The line is moving and I think shows need to take a good look at their categories and make that division more distinct.

Tell me what you think that description should be.

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Comment by Larry Berman on September 7, 2015 at 10:21pm
That will confuse the jurors. You're being juried on your images, not how the art is created.

Larry Berman
Comment by Robert Wallis on September 7, 2015 at 10:08pm

I'm also finding out that not all shows are reading the process and materials statements provided by the artist. Is it too far out of line then to include a word or two of text such as "four color gum bichromate" in the 1920x1920 image block, sort of like a title beneath the image? If the shows are ignoring the application statement then we're screwed trying to find that differentiation from the rest of the pack. 

Comment by Larry Berman on September 7, 2015 at 12:46pm

Bromoil, silver halide, selenium toning, ‎albumen, ‎cyanotype. All alternate photographic printing or toning processes.

Larry Berman

Comment by Amy Fletcher on September 7, 2015 at 12:42pm

Really, Larry? Wow! I would think that if the artist created their drawing on a computer then it should be digital... don't you? If there is no "digital" category then I guess the artist would have to apply in the "drawing" category. I would think that a digital drawing should absolutely be n the digital category (if there is one). You can "back step" with digital and be very, very precise. You will never accidentally smudge your drawing with your hand or erase more than you intended with digital...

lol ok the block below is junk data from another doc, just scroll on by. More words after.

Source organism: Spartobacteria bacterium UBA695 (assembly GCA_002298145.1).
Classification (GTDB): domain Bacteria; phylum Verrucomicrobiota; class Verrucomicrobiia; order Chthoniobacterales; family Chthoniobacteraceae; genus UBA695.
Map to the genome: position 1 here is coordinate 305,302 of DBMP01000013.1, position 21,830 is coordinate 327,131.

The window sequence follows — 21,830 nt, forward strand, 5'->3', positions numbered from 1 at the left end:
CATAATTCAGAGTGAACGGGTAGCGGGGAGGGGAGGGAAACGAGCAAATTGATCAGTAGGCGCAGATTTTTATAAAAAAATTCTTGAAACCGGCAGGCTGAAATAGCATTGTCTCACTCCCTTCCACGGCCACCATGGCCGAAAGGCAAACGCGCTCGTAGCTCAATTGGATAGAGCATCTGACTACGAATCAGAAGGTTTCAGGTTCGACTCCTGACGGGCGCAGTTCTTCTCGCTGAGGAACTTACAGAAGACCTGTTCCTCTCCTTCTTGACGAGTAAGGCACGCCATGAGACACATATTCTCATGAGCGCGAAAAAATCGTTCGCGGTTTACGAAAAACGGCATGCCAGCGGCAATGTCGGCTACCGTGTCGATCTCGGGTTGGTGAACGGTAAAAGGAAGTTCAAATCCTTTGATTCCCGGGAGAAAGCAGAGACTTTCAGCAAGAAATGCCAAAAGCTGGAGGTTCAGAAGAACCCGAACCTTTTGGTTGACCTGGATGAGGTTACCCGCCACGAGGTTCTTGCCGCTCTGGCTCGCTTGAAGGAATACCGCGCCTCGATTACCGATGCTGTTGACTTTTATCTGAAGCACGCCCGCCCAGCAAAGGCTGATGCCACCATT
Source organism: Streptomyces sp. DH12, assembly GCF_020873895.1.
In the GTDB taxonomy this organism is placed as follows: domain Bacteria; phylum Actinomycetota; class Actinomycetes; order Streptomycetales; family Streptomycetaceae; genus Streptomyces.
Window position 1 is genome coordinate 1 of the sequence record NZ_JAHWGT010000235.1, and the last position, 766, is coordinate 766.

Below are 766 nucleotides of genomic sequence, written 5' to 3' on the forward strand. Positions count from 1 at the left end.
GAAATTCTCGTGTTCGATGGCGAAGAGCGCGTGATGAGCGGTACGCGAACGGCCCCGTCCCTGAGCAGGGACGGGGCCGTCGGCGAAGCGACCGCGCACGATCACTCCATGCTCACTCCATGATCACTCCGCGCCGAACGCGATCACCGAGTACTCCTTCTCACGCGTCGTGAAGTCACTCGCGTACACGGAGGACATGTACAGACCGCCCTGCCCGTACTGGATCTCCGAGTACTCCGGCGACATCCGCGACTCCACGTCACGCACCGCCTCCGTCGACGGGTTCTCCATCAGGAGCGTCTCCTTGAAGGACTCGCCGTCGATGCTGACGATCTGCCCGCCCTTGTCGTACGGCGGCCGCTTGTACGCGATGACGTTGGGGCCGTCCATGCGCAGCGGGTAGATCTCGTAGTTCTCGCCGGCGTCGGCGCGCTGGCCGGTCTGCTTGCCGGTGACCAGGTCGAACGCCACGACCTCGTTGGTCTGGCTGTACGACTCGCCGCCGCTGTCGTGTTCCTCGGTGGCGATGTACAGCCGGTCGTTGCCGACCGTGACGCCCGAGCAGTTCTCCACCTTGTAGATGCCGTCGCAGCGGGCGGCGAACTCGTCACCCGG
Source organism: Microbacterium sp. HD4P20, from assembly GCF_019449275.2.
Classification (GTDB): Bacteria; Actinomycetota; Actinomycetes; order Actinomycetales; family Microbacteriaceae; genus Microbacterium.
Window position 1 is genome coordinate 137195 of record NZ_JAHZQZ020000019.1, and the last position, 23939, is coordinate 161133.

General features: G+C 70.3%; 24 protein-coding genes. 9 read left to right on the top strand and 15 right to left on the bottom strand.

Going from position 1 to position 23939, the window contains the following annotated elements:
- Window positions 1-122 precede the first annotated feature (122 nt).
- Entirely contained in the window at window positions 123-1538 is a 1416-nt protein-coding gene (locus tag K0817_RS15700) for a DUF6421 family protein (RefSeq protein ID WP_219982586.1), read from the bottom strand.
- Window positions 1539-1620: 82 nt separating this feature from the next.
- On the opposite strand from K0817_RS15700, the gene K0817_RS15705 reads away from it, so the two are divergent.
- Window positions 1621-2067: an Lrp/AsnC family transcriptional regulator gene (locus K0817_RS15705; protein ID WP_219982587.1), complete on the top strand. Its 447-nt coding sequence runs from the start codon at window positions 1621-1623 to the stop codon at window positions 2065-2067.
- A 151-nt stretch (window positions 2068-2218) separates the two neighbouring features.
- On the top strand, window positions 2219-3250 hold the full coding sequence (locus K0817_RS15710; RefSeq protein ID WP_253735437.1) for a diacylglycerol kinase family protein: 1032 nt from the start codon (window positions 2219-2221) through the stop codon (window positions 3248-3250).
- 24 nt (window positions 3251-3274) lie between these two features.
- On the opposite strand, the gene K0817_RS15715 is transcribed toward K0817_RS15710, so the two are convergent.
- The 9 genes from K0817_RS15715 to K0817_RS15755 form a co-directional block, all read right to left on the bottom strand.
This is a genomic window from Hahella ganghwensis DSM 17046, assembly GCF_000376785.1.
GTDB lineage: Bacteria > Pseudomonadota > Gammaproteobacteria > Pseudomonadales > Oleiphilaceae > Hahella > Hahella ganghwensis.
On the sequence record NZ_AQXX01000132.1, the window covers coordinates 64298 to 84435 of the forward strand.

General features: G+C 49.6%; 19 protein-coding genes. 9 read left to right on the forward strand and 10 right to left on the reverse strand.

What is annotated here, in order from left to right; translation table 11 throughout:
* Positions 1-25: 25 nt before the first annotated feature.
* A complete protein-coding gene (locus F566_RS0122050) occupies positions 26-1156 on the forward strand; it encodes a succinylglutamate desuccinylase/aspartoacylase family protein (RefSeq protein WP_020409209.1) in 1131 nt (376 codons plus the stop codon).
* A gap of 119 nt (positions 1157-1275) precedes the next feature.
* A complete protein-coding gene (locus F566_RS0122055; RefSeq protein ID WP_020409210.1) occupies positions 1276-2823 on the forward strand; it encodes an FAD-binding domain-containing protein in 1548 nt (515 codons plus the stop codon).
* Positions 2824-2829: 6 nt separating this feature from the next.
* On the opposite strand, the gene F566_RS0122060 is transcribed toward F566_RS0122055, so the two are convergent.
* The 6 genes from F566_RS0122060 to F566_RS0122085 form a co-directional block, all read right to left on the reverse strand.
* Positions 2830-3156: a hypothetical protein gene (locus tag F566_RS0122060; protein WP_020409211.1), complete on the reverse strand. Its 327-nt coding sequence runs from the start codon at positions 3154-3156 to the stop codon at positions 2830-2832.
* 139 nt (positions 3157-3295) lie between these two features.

Comment by Robert Wallis on September 7, 2015 at 11:39am

I'm seeing a lot of renewed interest in bromoil printing. While that starts off as a photo image, it's a hand pulled process using graphic arts printing methods with a printing matrix or plate. Would that be traditional print making or still in photography?

Comment by Larry Berman on September 7, 2015 at 10:59am

That's another can of worms because they are not looking at the artist's intension in why they are doing the work. I know an artist who is master at drawing and for the past 15 years, has been using the computer to create drawings. You can't tell the difference between hand drawn and stylus drawn except with a magnifying glass. Sometimes the artist applies in drawing and sometimes in digital art depending on whether the show has a drawing category among other factors.

Larry Berman

Comment by Amy Fletcher on September 7, 2015 at 10:46am

Actually, Richard Eskin, last year there was a show that distinguished between oil and acrylic (I work in both and sometimes combined), and all other painting media and this year, thank you, they have combined oil and acrylic. I'm sure there are a few more out there!